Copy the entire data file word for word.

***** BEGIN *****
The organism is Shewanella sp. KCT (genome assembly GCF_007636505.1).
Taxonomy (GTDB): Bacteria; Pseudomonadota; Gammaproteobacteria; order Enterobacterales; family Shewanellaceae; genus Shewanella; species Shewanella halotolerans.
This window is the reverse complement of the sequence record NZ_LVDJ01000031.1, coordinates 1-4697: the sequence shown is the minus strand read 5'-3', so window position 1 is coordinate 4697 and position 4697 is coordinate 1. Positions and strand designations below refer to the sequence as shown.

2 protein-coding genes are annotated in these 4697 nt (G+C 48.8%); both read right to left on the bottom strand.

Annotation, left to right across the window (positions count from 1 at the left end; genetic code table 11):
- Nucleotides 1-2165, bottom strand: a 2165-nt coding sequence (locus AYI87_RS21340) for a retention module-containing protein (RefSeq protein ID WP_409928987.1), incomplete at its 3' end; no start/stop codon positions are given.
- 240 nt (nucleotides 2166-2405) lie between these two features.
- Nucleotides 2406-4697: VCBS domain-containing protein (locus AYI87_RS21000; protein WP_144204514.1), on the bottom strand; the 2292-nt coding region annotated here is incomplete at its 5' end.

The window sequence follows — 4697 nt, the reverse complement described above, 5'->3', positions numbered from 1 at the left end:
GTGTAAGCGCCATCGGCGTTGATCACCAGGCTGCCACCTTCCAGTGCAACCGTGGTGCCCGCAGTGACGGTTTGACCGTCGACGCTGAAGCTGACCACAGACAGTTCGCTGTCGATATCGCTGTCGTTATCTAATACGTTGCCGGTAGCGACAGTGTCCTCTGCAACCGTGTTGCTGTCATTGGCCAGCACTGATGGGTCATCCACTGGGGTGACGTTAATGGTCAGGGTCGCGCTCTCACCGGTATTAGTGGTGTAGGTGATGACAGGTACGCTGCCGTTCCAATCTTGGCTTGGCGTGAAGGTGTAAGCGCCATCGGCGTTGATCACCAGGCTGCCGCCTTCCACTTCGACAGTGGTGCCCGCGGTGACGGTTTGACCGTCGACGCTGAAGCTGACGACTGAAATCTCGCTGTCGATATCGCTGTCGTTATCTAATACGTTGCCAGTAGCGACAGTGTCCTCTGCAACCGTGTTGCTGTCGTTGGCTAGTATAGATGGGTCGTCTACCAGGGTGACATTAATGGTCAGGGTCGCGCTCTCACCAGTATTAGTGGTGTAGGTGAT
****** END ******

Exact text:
The organism is Shewanella sp. KCT (genome assembly GCF_007636505.1).
Taxonomy (GTDB): Bacteria; Pseudomonadota; Gammaproteobacteria; order Enterobacterales; family Shewanellaceae; genus Shewanella; species Shewanella halotolerans.
This window is the reverse complement of the sequence record NZ_LVDJ01000031.1, coordinates 1-4697: the sequence shown is the minus strand read 5'-3', so window position 1 is coordinate 4697 and position 4697 is coordinate 1. Positions and strand designations below refer to the sequence as shown.

2 protein-coding genes are annotated in these 4697 nt (G+C 48.8%); both read right to left on the bottom strand.

Annotation, left to right across the window (positions count from 1 at the left end; genetic code table 11):
- Nucleotides 1-2165, bottom strand: a 2165-nt coding sequence (locus AYI87_RS21340) for a retention module-containing protein (RefSeq protein ID WP_409928987.1), incomplete at its 3' end; no start/stop codon positions are given.
- 240 nt (nucleotides 2166-2405) lie between these two features.
- Nucleotides 2406-4697: VCBS domain-containing protein (locus AYI87_RS21000; protein WP_144204514.1), on the bottom strand; the 2292-nt coding region annotated here is incomplete at its 5' end.

The window sequence follows — 4697 nt, the reverse complement described above, 5'->3', positions numbered from 1 at the left end:
GTGTAAGCGCCATCGGCGTTGATCACCAGGCTGCCACCTTCCAGTGCAACCGTGGTGCCCGCAGTGACGGTTTGACCGTCGACGCTGAAGCTGACCACAGACAGTTCGCTGTCGATATCGCTGTCGTTATCTAATACGTTGCCGGTAGCGACAGTGTCCTCTGCAACCGTGTTGCTGTCATTGGCCAGCACTGATGGGTCATCCACTGGGGTGACGTTAATGGTCAGGGTCGCGCTCTCACCGGTATTAGTGGTGTAGGTGATGACAGGTACGCTGCCGTTCCAATCTTGGCTTGGCGTGAAGGTGTAAGCGCCATCGGCGTTGATCACCAGGCTGCCGCCTTCCACTTCGACAGTGGTGCCCGCGGTGACGGTTTGACCGTCGACGCTGAAGCTGACGACTGAAATCTCGCTGTCGATATCGCTGTCGTTATCTAATACGTTGCCAGTAGCGACAGTGTCCTCTGCAACCGTGTTGCTGTCGTTGGCTAGTATAGATGGGTCGTCTACCAGGGTGACATTAATGGTCAGGGTCGCGCTCTCACCAGTATTAGTGGTGTAGGTGAT